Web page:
The COVID-19 pandemic has gripped Europe for close to four months now, but it’s felt like a lifetime. The impact on the retail world has been immense and operations have been significantly upended. Initial concerns revolved around the closing of stores, peaks in online traffic, and stock-out issues for grocers.
Many retailers turned to online channels to stabilise their business, while others faced significant liquidity crunches or even went into administration. Eventually, safety measures were instituted, stores began reopening, and customers tentatively returned to shopping in a socially distanced world.
So far, retailers have done a substantial job of adapting to the changing circumstances, with even century-old organisations pivoting to meet their customers’ needs while keeping their stakeholders on board.
Despite the efforts made by Retailers to adapt to the New Normal, there will be a significant hit to revenue growth in 2020. IDC estimates that the growth in global retail will be halved from pre-COVID estimates. Of course, the impact varies by sub-sector, with grocery expecting growth, while luxury will be hit especially hard this year.
McKinsey estimates a 30% drop in overall revenue in sectors such as apparel and fashion. These estimates are based on estimates from today, but depending on what happens over the next few months, the effects could be even worse. The impact could affect 2021 as well, with the lapping effect in grocery further affecting those numbers.
Looking at the next few months, retailers can focus their attention on a few quick wins to make up the shortfall in 2020 revenue growth targets.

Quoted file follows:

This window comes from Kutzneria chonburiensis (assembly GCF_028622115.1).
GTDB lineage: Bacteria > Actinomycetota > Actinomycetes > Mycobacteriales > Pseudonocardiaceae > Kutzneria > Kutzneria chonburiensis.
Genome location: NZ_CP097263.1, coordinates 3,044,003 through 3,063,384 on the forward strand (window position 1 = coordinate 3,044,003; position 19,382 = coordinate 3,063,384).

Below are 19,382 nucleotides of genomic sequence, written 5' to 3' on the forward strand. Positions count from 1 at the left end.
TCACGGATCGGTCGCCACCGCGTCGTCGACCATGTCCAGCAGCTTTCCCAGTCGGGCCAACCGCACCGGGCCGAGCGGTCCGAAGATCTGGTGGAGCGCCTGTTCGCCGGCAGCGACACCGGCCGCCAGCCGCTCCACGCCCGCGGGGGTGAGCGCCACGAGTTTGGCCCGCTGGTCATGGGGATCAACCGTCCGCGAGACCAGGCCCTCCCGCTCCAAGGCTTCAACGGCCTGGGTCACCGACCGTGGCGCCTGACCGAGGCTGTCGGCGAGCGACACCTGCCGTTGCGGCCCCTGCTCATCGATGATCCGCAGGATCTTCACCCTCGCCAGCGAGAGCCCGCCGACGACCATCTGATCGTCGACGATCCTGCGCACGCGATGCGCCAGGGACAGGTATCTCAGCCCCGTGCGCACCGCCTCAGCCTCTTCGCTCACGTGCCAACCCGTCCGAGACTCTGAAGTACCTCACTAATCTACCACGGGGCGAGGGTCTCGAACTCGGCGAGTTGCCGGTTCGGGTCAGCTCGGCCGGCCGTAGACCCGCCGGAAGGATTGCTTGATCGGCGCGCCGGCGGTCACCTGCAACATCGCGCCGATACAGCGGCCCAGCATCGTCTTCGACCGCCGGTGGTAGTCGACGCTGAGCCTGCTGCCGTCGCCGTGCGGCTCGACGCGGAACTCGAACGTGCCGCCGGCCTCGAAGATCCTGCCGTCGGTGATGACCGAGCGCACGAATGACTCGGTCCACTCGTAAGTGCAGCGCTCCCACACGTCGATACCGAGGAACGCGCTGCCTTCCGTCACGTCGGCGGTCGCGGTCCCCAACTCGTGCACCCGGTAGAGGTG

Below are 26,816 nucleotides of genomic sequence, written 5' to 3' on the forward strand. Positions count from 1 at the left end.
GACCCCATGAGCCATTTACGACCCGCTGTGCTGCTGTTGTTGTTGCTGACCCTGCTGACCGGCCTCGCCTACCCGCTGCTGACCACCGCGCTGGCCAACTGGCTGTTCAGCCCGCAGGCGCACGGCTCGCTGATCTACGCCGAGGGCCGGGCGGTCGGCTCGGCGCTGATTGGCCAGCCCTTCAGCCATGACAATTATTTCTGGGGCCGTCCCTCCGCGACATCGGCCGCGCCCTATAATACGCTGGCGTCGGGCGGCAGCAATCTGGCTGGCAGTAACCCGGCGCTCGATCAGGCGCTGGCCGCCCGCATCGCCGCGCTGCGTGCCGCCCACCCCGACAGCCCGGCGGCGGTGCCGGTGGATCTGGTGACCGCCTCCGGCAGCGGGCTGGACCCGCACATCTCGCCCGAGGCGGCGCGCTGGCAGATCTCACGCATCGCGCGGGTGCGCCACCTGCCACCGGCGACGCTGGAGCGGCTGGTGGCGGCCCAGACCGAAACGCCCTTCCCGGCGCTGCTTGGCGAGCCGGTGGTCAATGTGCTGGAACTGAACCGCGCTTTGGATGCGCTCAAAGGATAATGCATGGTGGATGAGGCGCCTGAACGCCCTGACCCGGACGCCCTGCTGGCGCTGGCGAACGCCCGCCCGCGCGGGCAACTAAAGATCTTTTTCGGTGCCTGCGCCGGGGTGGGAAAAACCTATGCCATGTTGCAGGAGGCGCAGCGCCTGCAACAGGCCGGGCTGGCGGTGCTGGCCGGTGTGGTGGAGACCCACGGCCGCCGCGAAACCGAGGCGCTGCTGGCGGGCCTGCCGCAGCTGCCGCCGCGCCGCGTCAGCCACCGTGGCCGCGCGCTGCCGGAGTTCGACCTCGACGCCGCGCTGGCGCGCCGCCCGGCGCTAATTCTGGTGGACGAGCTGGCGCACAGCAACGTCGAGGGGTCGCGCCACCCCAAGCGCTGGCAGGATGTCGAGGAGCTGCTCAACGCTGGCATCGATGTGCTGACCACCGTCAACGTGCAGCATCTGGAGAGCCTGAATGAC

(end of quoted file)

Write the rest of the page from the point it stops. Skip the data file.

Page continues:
Digital commerce has surged during the crisis. According to the Salesforce Shopping Index, digital commerce globally grew 90% YoY in April, and 108% YoY in May. Also, a survey conducted by Salesforce found that consumers still expect to do more online shopping, and will buy more online even during the holiday season.
Below, we've included data from the Salesforce Snapshot Research Series for the UK, France, and Germany:
To succeed, retailers must capitalise on the renewed momentum in online sales. Salesforce Quick Start Commerce solutions are fast and easy to implement and can help launch a commerce site relatively quickly. In terms of fulfilment, partnerships with 3rd parties can help to enhance fulfilment capacities.
As stores begin to reopen, we’ve seen lower footfall. This is a combination of restrictions on capacity and shoppers’ hesitancy to return to stores. When it comes to going back into stores, shoppers have a number of concerns.
Retailers need to boost marketing in the right channels to get people back in stores or increase online shopping. While some retailers are concerned about the tone of their messaging, Salesforce research has shown that consumers find it appropriate to receive promotional and loyalty messaging at this time. Several retailers have also announced significant discounts to get people shopping again.
We have seen above that Digital Commerce has increased significantly during the crisis. In particular, online shopping has increased in categories like grocery, and amongst certain segments of the population (55+) that had been slow adopters over the last several years. The question on everyone’s mind is whether this momentum will continue post-crisis. Most estimates show a stabilisation in online commerce growth, at a rate greater than pre-crisis. With more and more customers moving online and sticking with it, retailers should focus on digitalisation as part of their strategy for increased growth.